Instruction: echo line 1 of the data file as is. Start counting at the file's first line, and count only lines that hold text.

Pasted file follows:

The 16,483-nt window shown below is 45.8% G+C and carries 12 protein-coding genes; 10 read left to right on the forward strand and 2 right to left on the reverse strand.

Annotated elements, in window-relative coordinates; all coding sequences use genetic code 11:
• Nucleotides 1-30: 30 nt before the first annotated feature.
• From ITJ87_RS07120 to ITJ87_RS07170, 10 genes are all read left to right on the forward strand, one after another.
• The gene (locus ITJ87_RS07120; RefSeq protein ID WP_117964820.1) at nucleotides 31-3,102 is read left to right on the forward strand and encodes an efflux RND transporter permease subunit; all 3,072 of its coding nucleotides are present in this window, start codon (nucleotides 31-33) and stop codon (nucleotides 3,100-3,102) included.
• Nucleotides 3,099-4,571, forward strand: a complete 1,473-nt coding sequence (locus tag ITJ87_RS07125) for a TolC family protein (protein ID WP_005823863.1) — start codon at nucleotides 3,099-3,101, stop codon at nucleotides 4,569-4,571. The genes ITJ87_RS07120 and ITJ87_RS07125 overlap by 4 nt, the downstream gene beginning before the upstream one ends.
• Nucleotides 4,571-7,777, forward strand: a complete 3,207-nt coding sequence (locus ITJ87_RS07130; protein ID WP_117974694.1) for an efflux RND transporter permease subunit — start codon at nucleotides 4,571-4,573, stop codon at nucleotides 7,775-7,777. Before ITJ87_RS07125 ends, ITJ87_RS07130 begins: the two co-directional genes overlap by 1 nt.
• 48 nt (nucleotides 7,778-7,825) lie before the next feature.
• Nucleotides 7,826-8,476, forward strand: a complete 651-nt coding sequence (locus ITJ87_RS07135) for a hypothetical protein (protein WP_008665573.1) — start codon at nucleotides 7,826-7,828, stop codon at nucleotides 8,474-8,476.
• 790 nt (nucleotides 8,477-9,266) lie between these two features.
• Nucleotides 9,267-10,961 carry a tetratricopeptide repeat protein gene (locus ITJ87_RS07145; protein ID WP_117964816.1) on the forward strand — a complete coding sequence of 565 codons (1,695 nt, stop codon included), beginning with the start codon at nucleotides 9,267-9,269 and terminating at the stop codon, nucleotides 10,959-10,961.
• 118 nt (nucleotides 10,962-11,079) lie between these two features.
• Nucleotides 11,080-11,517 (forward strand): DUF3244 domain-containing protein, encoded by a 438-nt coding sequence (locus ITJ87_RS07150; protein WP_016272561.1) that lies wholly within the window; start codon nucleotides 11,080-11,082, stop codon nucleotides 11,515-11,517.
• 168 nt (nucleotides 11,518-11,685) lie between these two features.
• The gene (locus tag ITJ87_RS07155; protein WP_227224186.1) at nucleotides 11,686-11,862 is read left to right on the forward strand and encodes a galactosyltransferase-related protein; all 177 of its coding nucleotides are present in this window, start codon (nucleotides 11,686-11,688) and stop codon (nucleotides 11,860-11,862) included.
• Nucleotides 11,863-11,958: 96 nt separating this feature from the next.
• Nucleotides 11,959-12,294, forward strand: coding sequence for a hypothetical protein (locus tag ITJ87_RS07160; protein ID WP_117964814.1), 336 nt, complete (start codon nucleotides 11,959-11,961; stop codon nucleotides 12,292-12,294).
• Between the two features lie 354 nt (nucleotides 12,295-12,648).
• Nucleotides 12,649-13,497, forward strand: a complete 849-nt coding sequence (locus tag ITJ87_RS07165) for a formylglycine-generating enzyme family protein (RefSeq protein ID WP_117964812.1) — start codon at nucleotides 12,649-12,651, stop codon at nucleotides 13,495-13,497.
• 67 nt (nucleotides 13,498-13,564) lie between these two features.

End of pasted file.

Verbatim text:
The 16,483-nt window shown below is 45.8% G+C and carries 12 protein-coding genes; 10 read left to right on the forward strand and 2 right to left on the reverse strand.